You started the article saying you don’t do “a lot of rants about PR people”, which sets up the piece to be at least partially a “rant about PR people”. The title of the piece is “Why We Don’t Embed Demo Videos (And You Shouldn’t Either)”. That last part sounds like you’re advocating for other tech blogs to stop posting demo videos. Isn’t that pushing for a form of censorship?

    You have every right to post whatever you want on your blog. I would never presume to tell you what you can or cannot post. However, you are not simply saying that you choose not to post demo videos. By saying “you shouldn’t either” you are using your power as an influential tech journalist to block the dissemination of demo videos on other sites. Of course you aren’t trying to ban them from existence. You might also think they work great in the context of a press kit, which is what they are for. But in advocating that other journalists stop posting them, you’re advocating for a type of ban.

    You then go on to say, “But there’s a new trend in startup PR that looks nice and helpful, but I worry is actually pretty insidious for journalism: the demo video.” There you modify the words “nice and helpful” with the word “looks” insinuating that they are deceptive somehow. You follow that up with the word “insidious”. The full phrase is “insidious for journalism”. I agree with that if the video is not contextualized. However, starting the sentence by implying a deceptive quality to the videos, and then ending it by claiming that they are “insidious for journalism” paints a pretty negative picture of said videos regardless of how you might rephrase that later in the article. As a reader, I’m thinking you have a negative view of those videos, not simply how they are used in the current journalism cycle. Because you are a popular tech journalist and an influencer, there is a potential for your words to have a chilling effect on the production of those videos.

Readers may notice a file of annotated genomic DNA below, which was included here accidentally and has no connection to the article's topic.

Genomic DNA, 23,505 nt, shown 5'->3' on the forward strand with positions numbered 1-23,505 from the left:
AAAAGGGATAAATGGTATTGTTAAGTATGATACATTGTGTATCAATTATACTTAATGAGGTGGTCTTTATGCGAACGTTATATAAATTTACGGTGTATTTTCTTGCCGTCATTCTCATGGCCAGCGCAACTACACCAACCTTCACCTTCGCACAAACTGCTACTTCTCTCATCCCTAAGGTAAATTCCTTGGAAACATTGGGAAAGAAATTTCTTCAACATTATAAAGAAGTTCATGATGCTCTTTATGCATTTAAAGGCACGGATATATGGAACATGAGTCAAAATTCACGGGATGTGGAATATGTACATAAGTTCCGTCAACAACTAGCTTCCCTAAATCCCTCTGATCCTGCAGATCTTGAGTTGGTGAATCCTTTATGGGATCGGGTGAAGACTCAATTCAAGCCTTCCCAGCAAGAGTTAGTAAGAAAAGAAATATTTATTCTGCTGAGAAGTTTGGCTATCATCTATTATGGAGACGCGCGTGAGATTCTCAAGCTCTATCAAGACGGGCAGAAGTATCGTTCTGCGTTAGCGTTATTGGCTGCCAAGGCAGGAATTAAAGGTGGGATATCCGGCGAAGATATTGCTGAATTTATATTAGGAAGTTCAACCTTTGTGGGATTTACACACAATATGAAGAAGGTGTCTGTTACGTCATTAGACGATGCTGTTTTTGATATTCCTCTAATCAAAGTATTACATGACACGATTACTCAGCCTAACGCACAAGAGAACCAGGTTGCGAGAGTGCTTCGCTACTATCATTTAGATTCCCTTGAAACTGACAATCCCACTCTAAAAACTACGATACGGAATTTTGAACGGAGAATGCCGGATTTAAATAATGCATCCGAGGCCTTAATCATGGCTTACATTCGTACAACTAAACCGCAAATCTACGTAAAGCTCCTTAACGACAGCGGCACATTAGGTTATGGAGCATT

For many start-ups that are bootstrapping, and not yet funded, producing an inexpensive demo, promo, or explainer is great opportunity to get information out about their company. Of course companies can and will post them on their own sites, but you are telling tech journalists to stop those videos from reaching their own audiences. Maybe the word censorship is strong, but I’m not sure what else to call it.

    I agree with you that no journalist should give carte blanche to PR firms, companies, and their press kits. Any information that comes from a company should be investigated and contextualized. All I’m saying is that contextualization is a more constructive solution than creating a “strict moratorium” on those types of videos and advocating that the “rest of the industry should do the same”.

    To put it another way, the tone of the article gives the videos a negative connotation. I think that’s bad for companies that might want to make them. If they choose not to because of that conotation, they miss an effective opportunity to promote themselves. I don’t think putting “the kibosh” on them helps journalistic integrity. I think absolutes are dangerous in general. Context goes a long way.

    Apologies for sounding hyperbolic if I came across that way. I suppose that’s the danger in a quick blog post. “Excuse” was a poor choice, and my use of words like “lazy” and “insidious” were simply plays on your own use of those same words, and in no way meant to reflect on you personally. However I think that the sentence “There is no “context” that excuses” putting a commercial under your byline is also a tad hyperbolic. I don’t think people are coming to your site for that, but if that video is the point of view of the company you’re writing about, then there is context for having it in your post. In fact, I might argue that having it embedded in your post within the context of your thoughts on it is a more powerful way to write about it than sending your readers to the companies website which is missing your thoughtful editorial and journalistic voice.

    Congrats on your own work in furthering true investigative journalism. Looking forward to further discussion!